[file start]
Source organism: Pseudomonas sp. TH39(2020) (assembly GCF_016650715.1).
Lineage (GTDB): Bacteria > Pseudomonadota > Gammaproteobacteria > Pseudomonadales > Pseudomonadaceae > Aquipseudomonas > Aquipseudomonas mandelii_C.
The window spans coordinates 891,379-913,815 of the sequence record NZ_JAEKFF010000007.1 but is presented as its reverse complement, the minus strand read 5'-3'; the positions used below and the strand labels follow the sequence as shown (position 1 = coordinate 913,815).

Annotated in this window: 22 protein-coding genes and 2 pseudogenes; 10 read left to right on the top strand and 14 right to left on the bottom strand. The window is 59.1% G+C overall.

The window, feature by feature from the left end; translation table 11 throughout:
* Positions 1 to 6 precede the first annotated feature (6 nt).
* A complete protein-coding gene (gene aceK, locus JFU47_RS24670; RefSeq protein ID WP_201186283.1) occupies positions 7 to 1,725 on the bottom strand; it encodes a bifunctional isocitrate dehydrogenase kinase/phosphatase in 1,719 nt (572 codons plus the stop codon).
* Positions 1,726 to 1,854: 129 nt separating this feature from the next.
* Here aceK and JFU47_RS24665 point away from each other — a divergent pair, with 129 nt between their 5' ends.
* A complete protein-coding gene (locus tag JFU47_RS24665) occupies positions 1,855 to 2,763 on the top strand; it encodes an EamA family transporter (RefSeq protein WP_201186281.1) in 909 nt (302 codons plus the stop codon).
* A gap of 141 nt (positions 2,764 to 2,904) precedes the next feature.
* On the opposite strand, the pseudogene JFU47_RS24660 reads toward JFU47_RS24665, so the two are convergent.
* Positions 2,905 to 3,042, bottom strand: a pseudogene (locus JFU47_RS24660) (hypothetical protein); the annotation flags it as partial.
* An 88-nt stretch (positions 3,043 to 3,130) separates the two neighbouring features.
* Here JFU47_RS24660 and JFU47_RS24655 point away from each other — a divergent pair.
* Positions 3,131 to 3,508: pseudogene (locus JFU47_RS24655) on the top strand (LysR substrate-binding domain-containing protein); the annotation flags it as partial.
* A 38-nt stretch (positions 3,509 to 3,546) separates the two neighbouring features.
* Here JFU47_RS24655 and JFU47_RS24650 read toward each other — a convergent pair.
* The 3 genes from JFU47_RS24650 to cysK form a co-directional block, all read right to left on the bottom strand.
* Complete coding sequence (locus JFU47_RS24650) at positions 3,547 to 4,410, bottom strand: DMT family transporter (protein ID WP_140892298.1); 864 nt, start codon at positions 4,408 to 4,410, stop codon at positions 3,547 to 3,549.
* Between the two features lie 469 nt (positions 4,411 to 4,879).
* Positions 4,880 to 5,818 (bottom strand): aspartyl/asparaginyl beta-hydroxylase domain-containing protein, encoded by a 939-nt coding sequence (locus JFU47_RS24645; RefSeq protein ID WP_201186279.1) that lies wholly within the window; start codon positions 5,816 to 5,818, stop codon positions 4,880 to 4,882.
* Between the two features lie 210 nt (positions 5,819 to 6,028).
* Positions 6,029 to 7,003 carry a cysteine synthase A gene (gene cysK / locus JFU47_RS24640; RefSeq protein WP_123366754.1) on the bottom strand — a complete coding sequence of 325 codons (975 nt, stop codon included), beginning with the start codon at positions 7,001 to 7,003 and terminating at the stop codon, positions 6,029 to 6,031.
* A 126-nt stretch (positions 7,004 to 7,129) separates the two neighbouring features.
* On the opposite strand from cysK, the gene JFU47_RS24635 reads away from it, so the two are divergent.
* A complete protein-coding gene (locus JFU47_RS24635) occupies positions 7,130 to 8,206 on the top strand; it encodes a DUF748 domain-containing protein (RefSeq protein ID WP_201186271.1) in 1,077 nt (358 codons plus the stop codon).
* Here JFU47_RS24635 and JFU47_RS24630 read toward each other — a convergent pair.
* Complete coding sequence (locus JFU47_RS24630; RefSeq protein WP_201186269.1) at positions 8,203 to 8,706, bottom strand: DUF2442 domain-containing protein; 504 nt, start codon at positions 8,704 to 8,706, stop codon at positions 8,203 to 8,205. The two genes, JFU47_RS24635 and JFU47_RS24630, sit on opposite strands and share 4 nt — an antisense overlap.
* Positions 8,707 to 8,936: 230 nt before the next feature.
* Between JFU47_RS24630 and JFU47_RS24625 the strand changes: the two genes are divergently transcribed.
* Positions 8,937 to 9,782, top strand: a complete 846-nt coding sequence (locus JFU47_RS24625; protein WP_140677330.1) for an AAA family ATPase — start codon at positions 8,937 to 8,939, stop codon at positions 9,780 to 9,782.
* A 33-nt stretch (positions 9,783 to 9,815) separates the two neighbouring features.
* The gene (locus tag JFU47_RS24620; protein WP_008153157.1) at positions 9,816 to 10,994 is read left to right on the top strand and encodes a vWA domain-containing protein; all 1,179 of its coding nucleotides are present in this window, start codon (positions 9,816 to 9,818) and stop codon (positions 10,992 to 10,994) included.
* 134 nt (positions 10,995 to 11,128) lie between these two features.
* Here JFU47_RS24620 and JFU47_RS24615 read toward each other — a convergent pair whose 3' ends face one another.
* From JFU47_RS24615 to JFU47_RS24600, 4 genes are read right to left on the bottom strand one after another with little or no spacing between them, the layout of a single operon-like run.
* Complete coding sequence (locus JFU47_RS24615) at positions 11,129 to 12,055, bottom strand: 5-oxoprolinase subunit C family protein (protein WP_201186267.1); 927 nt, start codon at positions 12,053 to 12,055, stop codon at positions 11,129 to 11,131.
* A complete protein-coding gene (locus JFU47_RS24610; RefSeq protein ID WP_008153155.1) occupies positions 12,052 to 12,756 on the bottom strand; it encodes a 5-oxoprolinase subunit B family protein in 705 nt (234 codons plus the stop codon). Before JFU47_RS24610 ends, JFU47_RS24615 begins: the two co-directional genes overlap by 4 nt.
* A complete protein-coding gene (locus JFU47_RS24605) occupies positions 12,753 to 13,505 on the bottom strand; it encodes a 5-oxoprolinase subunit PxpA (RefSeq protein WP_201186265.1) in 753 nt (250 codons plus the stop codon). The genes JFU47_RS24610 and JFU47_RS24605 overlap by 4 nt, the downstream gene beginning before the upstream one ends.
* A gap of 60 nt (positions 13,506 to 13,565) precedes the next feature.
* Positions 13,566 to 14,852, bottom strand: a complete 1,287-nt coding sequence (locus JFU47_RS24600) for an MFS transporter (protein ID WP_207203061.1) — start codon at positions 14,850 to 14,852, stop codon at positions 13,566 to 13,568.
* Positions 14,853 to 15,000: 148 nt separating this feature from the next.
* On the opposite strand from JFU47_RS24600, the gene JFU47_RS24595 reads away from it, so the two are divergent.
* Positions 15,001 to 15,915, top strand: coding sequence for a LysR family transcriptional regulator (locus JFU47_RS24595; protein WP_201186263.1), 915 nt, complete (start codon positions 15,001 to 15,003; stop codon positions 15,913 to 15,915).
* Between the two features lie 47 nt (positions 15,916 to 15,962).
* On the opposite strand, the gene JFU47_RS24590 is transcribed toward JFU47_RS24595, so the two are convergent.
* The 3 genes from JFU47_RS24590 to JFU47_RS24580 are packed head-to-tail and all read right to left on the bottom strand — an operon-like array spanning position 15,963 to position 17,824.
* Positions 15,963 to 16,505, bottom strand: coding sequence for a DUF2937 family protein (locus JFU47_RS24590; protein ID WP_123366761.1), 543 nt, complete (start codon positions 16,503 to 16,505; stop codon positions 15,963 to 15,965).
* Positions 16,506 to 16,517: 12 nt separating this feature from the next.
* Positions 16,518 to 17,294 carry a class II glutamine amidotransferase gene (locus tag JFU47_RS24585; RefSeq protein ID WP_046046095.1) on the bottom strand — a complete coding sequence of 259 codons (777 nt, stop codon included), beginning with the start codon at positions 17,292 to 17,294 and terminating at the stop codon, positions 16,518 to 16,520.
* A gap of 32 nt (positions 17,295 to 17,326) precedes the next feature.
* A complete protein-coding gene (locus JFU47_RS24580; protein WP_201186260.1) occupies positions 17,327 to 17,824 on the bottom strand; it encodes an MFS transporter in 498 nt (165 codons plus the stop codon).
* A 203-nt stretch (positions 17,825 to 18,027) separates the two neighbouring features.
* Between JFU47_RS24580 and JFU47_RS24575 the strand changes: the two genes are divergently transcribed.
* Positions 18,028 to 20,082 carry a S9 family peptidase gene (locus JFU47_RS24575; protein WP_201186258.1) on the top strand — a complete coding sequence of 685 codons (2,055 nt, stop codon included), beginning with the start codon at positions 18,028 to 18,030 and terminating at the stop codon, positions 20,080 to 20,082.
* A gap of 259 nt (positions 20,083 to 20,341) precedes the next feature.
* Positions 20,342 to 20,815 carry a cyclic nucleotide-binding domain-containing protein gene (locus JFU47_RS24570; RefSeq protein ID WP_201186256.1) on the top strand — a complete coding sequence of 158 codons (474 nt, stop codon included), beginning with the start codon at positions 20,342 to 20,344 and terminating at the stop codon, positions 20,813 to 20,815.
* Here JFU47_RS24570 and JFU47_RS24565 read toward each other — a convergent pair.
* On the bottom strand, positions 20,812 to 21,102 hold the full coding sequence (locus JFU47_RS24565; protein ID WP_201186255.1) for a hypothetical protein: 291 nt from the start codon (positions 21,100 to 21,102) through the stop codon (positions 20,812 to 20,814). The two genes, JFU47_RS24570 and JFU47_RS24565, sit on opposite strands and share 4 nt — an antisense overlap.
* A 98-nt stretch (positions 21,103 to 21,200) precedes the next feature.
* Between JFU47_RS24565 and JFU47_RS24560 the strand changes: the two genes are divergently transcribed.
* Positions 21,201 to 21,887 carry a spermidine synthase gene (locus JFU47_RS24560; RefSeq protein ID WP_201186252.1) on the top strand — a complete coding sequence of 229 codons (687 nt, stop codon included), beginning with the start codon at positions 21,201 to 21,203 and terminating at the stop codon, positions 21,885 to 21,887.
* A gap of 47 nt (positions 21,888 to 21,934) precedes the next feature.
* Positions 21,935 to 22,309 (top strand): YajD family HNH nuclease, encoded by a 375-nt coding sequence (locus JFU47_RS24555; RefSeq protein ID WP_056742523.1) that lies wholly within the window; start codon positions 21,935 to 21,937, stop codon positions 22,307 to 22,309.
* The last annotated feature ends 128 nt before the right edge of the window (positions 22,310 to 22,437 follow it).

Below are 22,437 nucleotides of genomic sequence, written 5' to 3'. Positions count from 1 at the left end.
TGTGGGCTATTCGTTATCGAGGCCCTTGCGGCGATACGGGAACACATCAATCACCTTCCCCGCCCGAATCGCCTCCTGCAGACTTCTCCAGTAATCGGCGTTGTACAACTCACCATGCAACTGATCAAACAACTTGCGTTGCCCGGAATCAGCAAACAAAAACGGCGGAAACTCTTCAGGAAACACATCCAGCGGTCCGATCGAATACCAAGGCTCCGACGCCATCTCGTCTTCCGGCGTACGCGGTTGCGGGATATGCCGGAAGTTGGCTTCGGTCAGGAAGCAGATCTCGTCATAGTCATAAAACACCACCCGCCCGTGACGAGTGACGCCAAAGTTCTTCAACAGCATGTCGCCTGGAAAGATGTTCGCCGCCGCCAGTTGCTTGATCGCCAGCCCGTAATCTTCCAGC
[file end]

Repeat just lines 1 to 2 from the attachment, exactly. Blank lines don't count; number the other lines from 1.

Source organism: Pseudomonas sp. TH39(2020) (assembly GCF_016650715.1).
Lineage (GTDB): Bacteria > Pseudomonadota > Gammaproteobacteria > Pseudomonadales > Pseudomonadaceae > Aquipseudomonas > Aquipseudomonas mandelii_C.